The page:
The flexible properties of hydrogels — highly absorbent, gelatinous polymers that shrink and expand depending on environmental conditions such as humidity, pH and temperature — have made them ideal for applications from contact lenses to baby diapers and adhesives.
In recent years, researchers have investigated hydrogels' potential in drug delivery, engineering them into drug-carrying vehicles that rupture when exposed to certain environmental stimuli. Such vesicles may slowly release their contents in a controlled fashion; they may even contain more than one type of drug, released at different times or under various conditions.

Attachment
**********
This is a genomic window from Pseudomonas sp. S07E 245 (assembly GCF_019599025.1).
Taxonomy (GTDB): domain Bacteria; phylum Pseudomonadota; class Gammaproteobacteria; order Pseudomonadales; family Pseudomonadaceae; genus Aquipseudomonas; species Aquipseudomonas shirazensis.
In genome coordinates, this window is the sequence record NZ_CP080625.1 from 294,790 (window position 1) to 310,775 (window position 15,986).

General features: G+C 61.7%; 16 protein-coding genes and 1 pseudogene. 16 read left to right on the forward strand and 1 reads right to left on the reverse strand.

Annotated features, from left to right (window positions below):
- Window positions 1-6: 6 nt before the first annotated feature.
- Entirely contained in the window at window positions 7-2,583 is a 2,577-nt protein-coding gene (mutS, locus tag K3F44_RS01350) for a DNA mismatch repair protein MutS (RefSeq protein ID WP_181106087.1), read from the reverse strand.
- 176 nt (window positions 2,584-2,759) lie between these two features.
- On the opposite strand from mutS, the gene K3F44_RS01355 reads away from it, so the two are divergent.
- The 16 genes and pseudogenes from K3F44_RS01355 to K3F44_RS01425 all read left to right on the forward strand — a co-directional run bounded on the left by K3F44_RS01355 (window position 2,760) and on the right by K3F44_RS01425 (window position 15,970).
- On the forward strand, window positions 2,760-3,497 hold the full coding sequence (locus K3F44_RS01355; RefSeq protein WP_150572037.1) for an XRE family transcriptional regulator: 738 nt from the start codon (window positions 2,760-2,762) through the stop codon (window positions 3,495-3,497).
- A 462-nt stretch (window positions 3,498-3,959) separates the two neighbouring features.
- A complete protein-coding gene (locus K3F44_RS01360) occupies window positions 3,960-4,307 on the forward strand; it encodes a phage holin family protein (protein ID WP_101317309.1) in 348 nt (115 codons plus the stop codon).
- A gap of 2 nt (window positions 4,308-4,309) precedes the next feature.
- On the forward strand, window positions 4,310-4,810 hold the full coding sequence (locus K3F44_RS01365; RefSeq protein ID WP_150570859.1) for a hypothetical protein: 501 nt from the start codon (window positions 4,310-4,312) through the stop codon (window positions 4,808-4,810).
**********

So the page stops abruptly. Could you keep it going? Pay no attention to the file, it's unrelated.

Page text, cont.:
However, it's difficult to predict just how hydrogels will rupture, and up until now it's been difficult to control the shape into which a hydrogel morphs. Nick Fang, an associate professor of mechanical engineering at MIT, says predicting how hydrogels transform could help in the design of more complex and effective drug-delivery systems.
Read more: http://web.mit.edu/newsoffice/2012/making-wrinkles-0503.html
Video: Melanie Gonick
Tagged under: Health,MIT,drug,pills,medicine,MITNewsOffice,Cure,Natural
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